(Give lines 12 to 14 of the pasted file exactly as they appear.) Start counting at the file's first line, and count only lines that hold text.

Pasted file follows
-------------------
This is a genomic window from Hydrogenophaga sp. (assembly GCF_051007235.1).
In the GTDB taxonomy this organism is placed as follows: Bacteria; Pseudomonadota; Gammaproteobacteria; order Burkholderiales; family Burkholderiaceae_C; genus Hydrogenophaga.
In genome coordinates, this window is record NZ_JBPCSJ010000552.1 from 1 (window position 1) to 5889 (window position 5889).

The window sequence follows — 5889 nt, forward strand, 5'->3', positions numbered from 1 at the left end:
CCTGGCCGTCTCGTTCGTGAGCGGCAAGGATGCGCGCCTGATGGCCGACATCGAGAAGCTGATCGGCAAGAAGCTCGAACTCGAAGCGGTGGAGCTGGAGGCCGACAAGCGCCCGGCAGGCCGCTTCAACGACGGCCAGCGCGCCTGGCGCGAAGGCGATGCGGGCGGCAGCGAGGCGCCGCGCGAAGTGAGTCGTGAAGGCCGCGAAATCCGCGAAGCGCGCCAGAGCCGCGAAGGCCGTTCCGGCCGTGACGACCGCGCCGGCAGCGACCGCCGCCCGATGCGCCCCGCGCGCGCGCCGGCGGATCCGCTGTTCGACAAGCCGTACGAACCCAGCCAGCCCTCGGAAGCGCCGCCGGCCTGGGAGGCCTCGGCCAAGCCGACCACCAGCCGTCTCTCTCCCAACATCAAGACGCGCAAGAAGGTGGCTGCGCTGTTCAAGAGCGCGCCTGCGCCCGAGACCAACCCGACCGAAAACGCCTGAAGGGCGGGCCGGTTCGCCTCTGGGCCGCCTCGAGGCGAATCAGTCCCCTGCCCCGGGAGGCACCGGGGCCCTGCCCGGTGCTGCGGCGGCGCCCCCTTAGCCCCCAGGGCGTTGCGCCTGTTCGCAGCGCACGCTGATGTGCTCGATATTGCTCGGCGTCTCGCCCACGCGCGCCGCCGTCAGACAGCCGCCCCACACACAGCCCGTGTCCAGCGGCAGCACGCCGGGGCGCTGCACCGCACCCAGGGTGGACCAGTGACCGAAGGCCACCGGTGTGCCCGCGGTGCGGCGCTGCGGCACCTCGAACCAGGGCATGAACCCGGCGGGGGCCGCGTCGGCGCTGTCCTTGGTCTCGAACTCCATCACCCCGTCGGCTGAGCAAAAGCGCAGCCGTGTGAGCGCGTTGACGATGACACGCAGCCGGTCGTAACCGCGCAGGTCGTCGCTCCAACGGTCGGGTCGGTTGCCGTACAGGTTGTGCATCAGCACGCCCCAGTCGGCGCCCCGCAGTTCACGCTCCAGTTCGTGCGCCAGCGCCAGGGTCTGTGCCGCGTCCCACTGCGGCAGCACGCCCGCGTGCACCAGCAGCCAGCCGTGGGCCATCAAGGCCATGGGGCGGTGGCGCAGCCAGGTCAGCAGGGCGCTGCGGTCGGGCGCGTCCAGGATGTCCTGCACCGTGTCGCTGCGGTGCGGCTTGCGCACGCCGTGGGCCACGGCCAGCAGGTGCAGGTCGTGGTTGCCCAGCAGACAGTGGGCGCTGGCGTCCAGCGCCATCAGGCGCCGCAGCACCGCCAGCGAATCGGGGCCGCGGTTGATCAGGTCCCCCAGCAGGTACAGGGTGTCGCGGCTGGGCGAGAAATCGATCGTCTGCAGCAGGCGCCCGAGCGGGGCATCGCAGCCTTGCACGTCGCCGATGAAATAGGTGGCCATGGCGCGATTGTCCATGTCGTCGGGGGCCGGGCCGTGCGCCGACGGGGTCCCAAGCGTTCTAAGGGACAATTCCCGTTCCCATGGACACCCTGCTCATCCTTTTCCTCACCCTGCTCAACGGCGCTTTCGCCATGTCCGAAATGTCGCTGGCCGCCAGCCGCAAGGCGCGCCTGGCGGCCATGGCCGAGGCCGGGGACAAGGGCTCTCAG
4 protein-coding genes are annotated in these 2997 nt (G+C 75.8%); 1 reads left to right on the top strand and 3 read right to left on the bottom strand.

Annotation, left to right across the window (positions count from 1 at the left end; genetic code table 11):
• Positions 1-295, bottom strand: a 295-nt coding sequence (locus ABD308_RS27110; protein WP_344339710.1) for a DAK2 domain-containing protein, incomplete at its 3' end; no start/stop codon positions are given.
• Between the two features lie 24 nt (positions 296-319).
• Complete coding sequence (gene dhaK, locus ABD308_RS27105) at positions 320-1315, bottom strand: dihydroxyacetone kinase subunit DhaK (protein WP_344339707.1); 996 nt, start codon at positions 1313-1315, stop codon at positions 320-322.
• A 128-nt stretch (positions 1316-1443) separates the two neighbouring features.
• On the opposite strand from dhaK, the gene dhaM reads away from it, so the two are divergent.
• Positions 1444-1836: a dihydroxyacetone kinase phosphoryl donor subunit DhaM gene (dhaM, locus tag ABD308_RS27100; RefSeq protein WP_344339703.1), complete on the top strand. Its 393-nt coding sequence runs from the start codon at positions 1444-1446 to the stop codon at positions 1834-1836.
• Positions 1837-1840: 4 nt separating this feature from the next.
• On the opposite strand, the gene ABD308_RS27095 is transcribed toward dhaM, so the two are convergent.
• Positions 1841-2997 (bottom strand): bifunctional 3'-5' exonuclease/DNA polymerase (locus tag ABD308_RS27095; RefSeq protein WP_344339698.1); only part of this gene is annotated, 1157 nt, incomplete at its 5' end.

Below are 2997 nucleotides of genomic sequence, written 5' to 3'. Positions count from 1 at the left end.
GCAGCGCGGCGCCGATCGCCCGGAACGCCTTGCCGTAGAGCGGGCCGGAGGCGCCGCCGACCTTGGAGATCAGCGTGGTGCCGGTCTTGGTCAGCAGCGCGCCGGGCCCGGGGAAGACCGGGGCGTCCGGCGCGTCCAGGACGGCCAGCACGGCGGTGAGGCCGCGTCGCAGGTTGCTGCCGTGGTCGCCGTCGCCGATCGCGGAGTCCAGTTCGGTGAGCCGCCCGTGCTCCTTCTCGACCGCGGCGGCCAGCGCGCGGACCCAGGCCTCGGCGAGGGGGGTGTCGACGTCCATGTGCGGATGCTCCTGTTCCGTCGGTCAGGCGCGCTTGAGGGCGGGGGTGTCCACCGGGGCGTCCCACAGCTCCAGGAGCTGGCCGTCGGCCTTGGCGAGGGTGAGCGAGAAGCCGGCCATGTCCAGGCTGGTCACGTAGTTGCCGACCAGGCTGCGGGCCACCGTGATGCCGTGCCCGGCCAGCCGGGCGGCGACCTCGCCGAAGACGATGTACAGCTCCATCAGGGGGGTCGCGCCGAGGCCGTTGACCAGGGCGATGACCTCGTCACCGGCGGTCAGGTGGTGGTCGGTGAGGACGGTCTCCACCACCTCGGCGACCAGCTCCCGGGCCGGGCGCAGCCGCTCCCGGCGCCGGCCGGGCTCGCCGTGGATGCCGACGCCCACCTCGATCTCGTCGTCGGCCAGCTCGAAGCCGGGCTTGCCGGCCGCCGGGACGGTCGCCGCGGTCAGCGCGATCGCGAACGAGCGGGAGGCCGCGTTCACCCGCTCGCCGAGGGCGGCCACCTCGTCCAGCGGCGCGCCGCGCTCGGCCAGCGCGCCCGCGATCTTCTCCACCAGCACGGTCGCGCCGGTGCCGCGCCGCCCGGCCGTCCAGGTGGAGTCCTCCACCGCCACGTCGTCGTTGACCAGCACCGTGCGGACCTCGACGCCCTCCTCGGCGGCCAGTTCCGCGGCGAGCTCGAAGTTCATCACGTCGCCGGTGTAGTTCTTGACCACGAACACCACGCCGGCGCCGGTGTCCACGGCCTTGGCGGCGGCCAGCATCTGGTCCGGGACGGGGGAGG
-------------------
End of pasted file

• On the opposite strand from dhaK, the gene dhaM reads away from it, so the two are divergent.
• Positions 1444-1836: a dihydroxyacetone kinase phosphoryl donor subunit DhaM gene (dhaM, locus tag ABD308_RS27100; RefSeq protein WP_344339703.1), complete on the top strand. Its 393-nt coding sequence runs from the start codon at positions 1444-1446 to the stop codon at positions 1834-1836.
• Positions 1837-1840: 4 nt separating this feature from the next.